An adjustable-rate mortgage (ARM) is a type of mortgage in which the interest rate applied on the outstanding balance varies throughout the life of the loan. Normally, the initial interest rate is fixed for a period of time, after which it resets periodically, often every year or even monthly. The interest rate resets based on a benchmark or index plus an additional spread, called an ARM margin.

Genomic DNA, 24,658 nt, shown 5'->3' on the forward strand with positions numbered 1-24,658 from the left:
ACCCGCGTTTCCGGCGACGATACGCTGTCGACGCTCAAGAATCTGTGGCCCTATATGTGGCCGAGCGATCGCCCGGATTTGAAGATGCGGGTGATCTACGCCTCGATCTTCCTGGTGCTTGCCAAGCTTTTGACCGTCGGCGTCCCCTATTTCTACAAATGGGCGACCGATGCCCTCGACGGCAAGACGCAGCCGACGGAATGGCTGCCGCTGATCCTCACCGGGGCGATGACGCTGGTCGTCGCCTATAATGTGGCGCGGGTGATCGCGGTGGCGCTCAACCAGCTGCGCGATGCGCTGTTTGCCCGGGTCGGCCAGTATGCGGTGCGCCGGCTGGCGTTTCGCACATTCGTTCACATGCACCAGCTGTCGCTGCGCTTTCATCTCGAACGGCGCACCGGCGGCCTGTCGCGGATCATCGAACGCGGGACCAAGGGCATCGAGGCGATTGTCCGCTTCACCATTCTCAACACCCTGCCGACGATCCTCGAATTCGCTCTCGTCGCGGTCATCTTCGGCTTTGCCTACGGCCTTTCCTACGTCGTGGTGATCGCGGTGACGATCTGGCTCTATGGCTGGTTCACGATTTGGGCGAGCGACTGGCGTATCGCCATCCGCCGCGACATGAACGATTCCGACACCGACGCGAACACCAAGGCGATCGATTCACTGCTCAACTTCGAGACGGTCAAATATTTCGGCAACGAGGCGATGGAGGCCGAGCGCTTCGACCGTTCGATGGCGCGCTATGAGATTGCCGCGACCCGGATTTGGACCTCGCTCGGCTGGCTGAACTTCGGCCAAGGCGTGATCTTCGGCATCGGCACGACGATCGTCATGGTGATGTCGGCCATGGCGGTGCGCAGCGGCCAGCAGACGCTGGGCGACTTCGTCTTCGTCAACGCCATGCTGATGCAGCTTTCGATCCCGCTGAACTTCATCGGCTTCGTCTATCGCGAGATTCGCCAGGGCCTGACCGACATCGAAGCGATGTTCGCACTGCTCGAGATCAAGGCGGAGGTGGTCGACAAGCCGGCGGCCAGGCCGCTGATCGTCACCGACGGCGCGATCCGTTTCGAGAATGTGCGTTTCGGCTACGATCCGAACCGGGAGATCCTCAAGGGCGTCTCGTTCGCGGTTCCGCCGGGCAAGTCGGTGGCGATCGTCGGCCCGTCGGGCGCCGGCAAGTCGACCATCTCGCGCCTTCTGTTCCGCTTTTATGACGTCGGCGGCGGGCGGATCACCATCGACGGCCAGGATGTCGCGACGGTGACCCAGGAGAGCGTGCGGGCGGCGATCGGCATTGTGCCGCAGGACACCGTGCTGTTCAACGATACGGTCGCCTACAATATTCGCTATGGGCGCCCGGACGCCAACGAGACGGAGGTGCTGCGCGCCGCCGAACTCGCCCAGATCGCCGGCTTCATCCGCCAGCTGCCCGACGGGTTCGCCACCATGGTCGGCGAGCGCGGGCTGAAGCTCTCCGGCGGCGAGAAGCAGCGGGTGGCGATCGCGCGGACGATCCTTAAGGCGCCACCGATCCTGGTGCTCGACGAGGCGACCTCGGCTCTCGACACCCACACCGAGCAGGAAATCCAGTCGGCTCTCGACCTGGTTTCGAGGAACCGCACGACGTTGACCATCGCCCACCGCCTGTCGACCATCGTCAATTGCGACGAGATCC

ARM can be used to purchase or refinance and are popular because of the upfront savings they offer. The interest rate adjusts to the market after a set period according to the term; when the fixed period ends and your rate adjusts, interest rates changes are capped.